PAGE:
We begin with that old faker President Reagan demanding of President Gorbachev that he should “take down this wall”, a blatant steal, since a week earlier Gorbachev is recorded in reality confiding in Reagan he was about to do that anyway as part of his plans for Perestroika. But the film doesn’t stretch to political insight.
We cut to Broughton emerging out of a bath of ice, her body beaten, bashed and bruised. From then on its all flashback moments and a lot of close ups of ice, ice on ice, ice in ice buckets, ice on roofs, ice in vodka glasses. Oh, and almost everybody smokes. It’s the only way they can express intensity.
We learn Broughton was sent to Berlin to eradicate an espionage ring – they are all psychopathic killers – get hold of a list of names, and on the journey discover who is the double agent that is a pain in the files of our goody two shoes intelligence chaps. We pretty well know who that is from the start because the character is the most sleazy one on the screen. He even wakes up with two women beside him in bed and doesn’t know how they got there. In among all this silliness there’s a watch shop staffed by a creepy chronologist. And there’s an evil black Porsche 911 Turbo. All spies in disguise must have a flashy standout sportscar.
David Leitch’s film, based on Antony Johnston and Sam Hart’s graphic novel The Coldest City, does have a composer credited, yet it lurches from one pop song to the next, only one in my view reasonably well choreographed to the action. George Michael’s “Father Figure” nicely punctuates – or is that punctures – half-a-dozen polizei beaten to a pulp by Broughton our stiletto-stabbing MI6 agent.
Our peroxided fag puffing superspy spends the occasional night with another glamorous spy, Delphine (Sofia Boutella), a smouldering French intelligence officer. Broughton is femme in the sheets but she’s a riveter in the streets. In fact, that scene had me confused. Didn’t we see her in bed with a male spy at the start of the story? She must be fashionably AC-DC. Ah well, a hard working spy has to take sex when they can get it.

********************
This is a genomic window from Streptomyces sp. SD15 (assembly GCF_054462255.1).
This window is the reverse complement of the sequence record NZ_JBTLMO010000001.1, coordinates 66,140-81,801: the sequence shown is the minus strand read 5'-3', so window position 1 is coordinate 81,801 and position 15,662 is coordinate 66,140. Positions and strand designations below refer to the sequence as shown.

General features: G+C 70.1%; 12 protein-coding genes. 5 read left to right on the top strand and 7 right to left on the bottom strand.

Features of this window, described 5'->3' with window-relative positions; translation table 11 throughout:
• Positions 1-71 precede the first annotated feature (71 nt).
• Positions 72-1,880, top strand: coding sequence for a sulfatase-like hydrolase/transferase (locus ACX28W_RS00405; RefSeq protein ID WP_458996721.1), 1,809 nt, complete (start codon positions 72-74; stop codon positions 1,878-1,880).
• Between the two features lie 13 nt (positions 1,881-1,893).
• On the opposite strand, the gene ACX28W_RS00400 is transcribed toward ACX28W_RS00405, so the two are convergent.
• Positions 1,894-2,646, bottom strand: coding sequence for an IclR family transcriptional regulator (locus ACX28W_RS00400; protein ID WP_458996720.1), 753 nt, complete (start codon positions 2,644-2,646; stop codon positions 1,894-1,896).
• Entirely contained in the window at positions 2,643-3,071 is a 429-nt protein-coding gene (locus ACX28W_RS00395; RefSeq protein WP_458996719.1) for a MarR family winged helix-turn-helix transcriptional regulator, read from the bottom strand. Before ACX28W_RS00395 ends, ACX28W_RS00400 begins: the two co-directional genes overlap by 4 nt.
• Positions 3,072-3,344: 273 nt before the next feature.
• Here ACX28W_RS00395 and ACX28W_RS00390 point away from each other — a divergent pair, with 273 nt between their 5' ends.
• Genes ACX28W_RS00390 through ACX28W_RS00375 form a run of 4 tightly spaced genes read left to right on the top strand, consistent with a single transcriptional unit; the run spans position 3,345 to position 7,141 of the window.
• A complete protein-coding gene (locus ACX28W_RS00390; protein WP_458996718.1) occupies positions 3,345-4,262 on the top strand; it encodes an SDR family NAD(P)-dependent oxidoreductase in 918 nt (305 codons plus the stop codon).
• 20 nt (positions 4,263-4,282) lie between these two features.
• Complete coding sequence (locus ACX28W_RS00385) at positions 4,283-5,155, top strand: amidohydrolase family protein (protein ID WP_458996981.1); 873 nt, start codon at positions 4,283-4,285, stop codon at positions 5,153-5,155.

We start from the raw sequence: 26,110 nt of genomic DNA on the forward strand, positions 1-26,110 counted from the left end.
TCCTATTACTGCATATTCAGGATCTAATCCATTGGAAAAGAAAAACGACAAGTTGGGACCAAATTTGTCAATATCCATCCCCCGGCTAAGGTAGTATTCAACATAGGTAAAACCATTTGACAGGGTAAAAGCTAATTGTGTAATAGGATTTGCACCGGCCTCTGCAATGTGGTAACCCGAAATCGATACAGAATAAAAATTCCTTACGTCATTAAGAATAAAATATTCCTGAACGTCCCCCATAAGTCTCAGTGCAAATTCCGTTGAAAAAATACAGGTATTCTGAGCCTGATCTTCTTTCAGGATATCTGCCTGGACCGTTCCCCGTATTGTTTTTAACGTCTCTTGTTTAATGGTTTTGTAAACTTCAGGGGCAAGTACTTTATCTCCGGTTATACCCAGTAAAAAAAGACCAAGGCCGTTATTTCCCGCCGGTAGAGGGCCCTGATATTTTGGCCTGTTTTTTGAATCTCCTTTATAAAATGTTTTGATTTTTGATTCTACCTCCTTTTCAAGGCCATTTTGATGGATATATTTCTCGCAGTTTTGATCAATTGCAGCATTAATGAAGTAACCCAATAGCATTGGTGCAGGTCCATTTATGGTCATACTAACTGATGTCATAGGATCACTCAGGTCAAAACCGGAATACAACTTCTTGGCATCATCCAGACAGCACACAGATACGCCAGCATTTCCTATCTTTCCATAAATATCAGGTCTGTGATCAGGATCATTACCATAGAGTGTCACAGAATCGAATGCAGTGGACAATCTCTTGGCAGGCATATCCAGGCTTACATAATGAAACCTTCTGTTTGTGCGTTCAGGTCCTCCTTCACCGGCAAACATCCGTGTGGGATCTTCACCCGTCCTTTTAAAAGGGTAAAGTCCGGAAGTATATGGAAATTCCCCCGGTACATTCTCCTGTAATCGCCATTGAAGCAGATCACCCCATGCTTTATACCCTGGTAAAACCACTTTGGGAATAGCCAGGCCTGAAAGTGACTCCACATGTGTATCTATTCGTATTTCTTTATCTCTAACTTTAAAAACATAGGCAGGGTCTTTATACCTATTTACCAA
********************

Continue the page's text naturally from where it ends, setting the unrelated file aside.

The most coherent moments of this byzantine groin crusher is the seamless fight scenes, (but really cleverly edited) episodes that show off the aloof appeal of Theron. She lays waste to Stasi agents and Russian grizzlies with a zeal that would shame an abattoir worker with a fifty a day killing brief.
How many action flicks have we seen where bodies litter the street, back alleys, corridors, and stairwells, broken glass all over the floor, yet when characters return to the scene of death and destruction next day there’s not a body to be found? Who is cleaning up the place, Winston Wolf for Direct Line?
There’s never a policeman around when you need one, and should one blunder into a scene of carnage by mistake he’s the dimmest in the force and loses his gun, his police car, his dog, and his wife, to the hero in a nanosecond.
Real spies don’t do extended karate sequences, back flips up walls, or dare devil car chases shooting backwards while driving at high speed forward, or shooting through the windscreen while driving backwards at high speed. Life for them is low-key and drab. They dress like a lowly bank clerk and stick a poisoned tipped umbrella into their victims thigh while waiting at a bus stop, or invite him to Fortnum and Masons for a refreshing cuppa of Ceylon’s best Plutonium Tips.
If you like the pornography of violence butch and bloody, this is your film.
- Star Rating: Two stars
- Cast: Charlize Theron, James McAvoy, John Goodman, Toby Jones
- Director: David Leitch
- Writer: Kurt Johnstad (Based on a graphic novel)
- Cinematographer: Jonathan Sela
- Composer: Tyler Bates
- Duration: 115 minutes
- Rating: R